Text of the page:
byÂ Drake Lucas
“You happy?” my driver Satheesh asked with his usual energetic smile.
I had met my driver at the Bangalore Airport in India and this had been, and would continue to be, our typical daily conversation. He asked it when we met in the morning, when he picked me up from a palace or just if I was too quiet for too long. Satheesh was my only constant companion for a 6-day tour of Southern India that would include a safari with two wildlife photographers, drinking luxurious coffee grown on the plantation where I was staying and learning about Hinduism by studying intricately carved temples from the 12th century.
The trip had been planned spur of the moment when I had to pick dates for an unused plane ticket. It had become an escape from the cold of New York, the loneliness after a break-up and a way to pursue one of my favorite loves — traveling.
But Satheesh and I shared just a few common words, so I could only assure him I was happy as we left the standstill traffic of Bangalore and went farther into the countryside. The jumbled city stretched out until it just became pieces, hints of towns we drove through. I watched as India, like a film, flashed past the window — women carrying water in jugs on their heads from the well to their homes, families bathing in the river and ox-driven carts piled high with hay.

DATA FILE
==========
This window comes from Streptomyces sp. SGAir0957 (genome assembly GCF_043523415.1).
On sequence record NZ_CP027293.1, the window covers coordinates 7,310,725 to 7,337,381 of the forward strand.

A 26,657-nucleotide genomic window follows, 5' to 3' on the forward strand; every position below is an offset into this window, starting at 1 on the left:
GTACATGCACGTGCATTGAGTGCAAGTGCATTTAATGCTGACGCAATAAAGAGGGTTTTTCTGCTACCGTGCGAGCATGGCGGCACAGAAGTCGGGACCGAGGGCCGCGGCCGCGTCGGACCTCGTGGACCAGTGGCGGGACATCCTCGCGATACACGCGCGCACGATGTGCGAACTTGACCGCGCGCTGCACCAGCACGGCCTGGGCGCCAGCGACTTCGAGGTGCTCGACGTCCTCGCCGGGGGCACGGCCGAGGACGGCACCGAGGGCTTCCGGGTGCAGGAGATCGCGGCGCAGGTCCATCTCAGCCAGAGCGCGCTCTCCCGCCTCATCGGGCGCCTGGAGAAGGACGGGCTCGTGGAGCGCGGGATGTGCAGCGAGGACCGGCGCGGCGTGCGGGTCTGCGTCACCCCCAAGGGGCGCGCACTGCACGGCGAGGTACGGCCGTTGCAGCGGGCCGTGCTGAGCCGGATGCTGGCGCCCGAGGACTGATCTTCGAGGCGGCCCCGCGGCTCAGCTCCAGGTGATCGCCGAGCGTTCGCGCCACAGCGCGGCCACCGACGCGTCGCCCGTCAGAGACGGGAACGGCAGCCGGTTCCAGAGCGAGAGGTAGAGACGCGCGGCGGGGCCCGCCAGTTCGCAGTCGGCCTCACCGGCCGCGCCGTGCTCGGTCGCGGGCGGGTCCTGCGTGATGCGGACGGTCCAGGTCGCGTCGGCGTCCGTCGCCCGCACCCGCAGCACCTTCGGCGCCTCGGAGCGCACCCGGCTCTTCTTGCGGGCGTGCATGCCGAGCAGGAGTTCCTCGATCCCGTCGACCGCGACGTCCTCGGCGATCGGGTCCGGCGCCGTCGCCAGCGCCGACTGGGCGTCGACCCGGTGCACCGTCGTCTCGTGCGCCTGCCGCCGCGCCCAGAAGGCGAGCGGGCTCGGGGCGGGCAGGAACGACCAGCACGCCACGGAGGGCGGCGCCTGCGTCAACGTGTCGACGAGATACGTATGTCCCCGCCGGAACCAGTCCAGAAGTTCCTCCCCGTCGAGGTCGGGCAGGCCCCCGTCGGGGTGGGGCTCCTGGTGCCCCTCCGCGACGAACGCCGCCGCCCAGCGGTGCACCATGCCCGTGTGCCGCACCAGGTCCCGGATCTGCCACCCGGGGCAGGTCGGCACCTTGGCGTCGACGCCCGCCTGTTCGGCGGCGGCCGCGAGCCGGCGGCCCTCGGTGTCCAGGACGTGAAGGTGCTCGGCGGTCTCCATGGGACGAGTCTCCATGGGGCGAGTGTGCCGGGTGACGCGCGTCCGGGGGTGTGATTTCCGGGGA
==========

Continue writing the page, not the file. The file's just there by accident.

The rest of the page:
In the fields men and women worked by hand with the sun on their backs. I took in the scenes in silence, watching and learning about India, but thinking about my own life. These silences were checked only by Satheesh’s friendly concern.
“Your happy, my happy,” he would remind me.
We arrived at Nagarhole National Park mid-afternoon. An attentive crew of workers welcomed me at the resort, a collection of small cottages by an eating hut.